"Could have had" but didn't. That's what the whole lawsuit was about. And that's exactly the point I was making. During the case, it was laid out for the British judge that he had had temporary subcontractor status decades earlier, had no IP rights then, and certainly none now. He did not create the designs, the initial sculpts, or the three-dimensional realizations of those pieces, but was just one individual fabricating them under contract. And the judge found in Ainsworth's favor. While it does set precedent for the rights of IP holders in the UK vis-à-vis the people making the pjysical objects for them, there is nothing unique to Ainsworth in the matter, legally speaking. He had had a business relationship with the production decades before, but it had ended decades before. At the time of the lawsuit, he was just a private citizen making nonlicensed items without permission. Everyone's still amazed at the way the decision fell. It's also helped protect RS, though, as a result of the decision.I wasn't addressing his credibility, the accuracy of his offerings or his level of film involvement. I am only asserting that due to his film involvement, it isn't as clearly black and white as in the case of RS and countless others. For all we know, Ainsworth could have had an agreement similar to Roddenberry where he was permitted to sell pieces. CBS sure tried to shut down Roddenberry but failed and this could be a similar matter.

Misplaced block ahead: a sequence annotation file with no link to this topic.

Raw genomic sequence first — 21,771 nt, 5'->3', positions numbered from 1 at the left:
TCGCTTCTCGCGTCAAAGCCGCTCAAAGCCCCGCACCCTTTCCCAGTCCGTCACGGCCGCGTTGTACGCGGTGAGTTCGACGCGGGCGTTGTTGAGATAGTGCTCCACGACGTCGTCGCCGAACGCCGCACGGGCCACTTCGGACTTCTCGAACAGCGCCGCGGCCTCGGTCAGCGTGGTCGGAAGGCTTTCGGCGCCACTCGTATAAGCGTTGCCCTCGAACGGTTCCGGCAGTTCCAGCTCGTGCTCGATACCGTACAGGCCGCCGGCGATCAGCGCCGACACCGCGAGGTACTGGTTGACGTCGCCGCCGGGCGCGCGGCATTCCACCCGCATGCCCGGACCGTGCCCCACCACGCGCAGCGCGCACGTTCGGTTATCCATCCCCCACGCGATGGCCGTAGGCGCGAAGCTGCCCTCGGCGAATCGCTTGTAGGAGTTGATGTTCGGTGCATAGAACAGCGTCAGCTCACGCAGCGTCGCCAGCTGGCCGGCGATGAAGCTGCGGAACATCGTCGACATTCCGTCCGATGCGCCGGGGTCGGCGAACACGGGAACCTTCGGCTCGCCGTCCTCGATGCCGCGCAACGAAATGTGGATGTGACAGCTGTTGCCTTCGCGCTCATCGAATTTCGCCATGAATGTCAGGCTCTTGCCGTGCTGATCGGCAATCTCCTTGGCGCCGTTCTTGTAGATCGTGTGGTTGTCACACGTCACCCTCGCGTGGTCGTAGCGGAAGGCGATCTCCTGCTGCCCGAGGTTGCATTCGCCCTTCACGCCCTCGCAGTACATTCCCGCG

Roddenberry and CBS is far messier, but far simpler. Gene and Majel retained licensing rights, as a family, in perpetuity. First as Lincoln Enterprises, and later as Roddenberry.com. As long as there's a family member alive to retain those rights, they can't be taken away. Though CBS has tried. I expect that's a thing of the past, though, now that Les Moonves is out. I really hope Shari Redstone succeeds in re-integrating the whole CBS/Comcast/Paramount mess so the Trek stuff can maybe get a little better sorted out...
Maybe. Maybe not. With the Lucas v Ainsworth case as precedent, there's a strong chance any attempt to stop someone making IP-depicting items without permission would fall in the makers' favor, and for the same reasons.I suspect if Disney went after anyone else, they'd have a much easier time having it stopped.